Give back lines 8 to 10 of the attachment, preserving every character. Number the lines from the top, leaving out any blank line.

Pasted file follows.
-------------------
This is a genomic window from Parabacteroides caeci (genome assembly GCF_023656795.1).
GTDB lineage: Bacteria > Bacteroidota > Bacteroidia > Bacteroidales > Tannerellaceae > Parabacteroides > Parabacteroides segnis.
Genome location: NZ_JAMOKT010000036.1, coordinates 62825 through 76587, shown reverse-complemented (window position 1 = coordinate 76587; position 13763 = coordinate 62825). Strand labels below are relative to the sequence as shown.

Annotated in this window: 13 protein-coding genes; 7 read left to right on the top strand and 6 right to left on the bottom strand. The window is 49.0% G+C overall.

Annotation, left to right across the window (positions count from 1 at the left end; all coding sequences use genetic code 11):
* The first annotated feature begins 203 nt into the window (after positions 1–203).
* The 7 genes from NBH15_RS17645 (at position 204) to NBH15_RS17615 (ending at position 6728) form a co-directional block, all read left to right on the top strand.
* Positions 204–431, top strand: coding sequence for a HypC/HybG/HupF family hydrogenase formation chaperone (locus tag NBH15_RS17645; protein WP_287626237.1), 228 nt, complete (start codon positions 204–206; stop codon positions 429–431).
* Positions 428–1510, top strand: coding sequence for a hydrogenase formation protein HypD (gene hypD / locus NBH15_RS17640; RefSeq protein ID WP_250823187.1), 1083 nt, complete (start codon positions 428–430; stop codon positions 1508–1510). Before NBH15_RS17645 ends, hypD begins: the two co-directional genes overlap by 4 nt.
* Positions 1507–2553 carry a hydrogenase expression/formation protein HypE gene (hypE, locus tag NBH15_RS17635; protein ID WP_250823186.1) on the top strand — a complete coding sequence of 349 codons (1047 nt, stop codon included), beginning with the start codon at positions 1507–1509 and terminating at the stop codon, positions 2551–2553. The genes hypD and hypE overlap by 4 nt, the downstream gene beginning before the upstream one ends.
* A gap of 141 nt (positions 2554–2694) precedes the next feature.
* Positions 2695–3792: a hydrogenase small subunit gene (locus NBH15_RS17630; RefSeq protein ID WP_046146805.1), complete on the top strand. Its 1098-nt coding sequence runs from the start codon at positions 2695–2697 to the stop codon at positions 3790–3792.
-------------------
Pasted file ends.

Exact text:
* Positions 204–431, top strand: coding sequence for a HypC/HybG/HupF family hydrogenase formation chaperone (locus tag NBH15_RS17645; protein WP_287626237.1), 228 nt, complete (start codon positions 204–206; stop codon positions 429–431).
* Positions 428–1510, top strand: coding sequence for a hydrogenase formation protein HypD (gene hypD / locus NBH15_RS17640; RefSeq protein ID WP_250823187.1), 1083 nt, complete (start codon positions 428–430; stop codon positions 1508–1510). Before NBH15_RS17645 ends, hypD begins: the two co-directional genes overlap by 4 nt.
* Positions 1507–2553 carry a hydrogenase expression/formation protein HypE gene (hypE, locus tag NBH15_RS17635; protein ID WP_250823186.1) on the top strand — a complete coding sequence of 349 codons (1047 nt, stop codon included), beginning with the start codon at positions 1507–1509 and terminating at the stop codon, positions 2551–2553. The genes hypD and hypE overlap by 4 nt, the downstream gene beginning before the upstream one ends.